In the 45 days leading up to the slide the area received twice as much rainfall as normal. The hill just got too saturated and gave way. This is what scientists have been telling us. A drought hammers one area. Another gets too much rain. Most major newscasts now feature an “Extreme Weather” segment, just about every day it seems.

And then there’s snow. We often don’t see snow here until close to Christmas. Last November we got a dumping on about the 24th, a month before I was expecting it. This year we had snow on the ground beginning on November 10th or so. This is just too bizarre. I still had work to do outside. Even I start thinking ‘what happened to global warming?” Oh right, it’s climate change.

Then there’s Buffalo. 6 feet of snow! Come on! That’s just not right. It won’t end! It truly is snowmageddon. No one, from individuals to governments can handle what’s happening.

http://www.cnn.com/2014/11/19/us/winter-weather/index.html

About 50% of the U.S. had snow on the ground. How’s the orange crop handling this?

Sorry to rant about the weather, but really, what else is there to rant about when by mid-November you’ve already experienced a lot of snow and a brutal cold wind blowing non-stop and you’re plowing through your softwood at a historic pace. I keep softwood at the front of my woodshed for the milder “swing” part of the heating season. The hardwood is at the back. I don’t usually need it until January. This year I needed it November 15th!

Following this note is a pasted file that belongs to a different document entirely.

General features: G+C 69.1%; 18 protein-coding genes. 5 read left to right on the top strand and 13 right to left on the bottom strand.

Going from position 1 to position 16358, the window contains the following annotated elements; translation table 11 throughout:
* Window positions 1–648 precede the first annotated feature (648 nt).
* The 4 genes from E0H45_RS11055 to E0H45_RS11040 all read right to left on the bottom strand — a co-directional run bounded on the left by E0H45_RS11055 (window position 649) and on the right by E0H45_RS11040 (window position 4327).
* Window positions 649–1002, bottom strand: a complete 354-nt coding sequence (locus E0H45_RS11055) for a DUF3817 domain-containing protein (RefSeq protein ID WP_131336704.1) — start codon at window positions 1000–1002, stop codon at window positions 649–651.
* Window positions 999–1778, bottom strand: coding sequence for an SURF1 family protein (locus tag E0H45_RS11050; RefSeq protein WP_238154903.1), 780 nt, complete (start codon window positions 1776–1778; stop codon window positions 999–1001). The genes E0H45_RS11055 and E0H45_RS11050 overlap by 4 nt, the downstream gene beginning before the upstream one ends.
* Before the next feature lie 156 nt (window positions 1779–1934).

Climate change is happening. It’s happening much faster than climate scientists have publicly stated because they like to be conservative. We need to get with the program and deal with it.

The good news is that there are some good things happening! But that’ll have to wait until another day …

6 Responses to “We Broke the Weather”

  • j:

    There’s no such thing as normal when it comes to climate. Climate change is normal and natural.

  • You’re not the only one that’s noticed. Just wish the politicians would.

  • Gerrit:

    Well said, Cam. We have broken the weather, indeed. It will continue to get weirder and wilder. If all carbon production stops tonight, there is enough carbon already in the atmosphere to continue the heat forcing for more than a thousand years. Our generation will be cursed by human survivors for centuries and centuries to come.

  • Pat Nobbs & Lauder Smith:

    We have friends just back from 9 days in Florida. Coming for supper tonight and waiting to hear about the experience with the cold weather!
    Pat and Lauder

  • Well thanks for at least giving us hope in the future… blog post, at least! 😉

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Cam Mather and his wife Michelle live independently off the electricity grid using the sun and wind to power their home and their CSA. Cam is working towards the goal of making his home “zero-carbon” and with his extensive garden he aims to grow as much of his own food as possible. He is available to speak at conferences and other events and has motivated many people to integrate renewable energy into their lives, reduce their footprint on the planet and get started on the path to personal food, fuel and financial independence.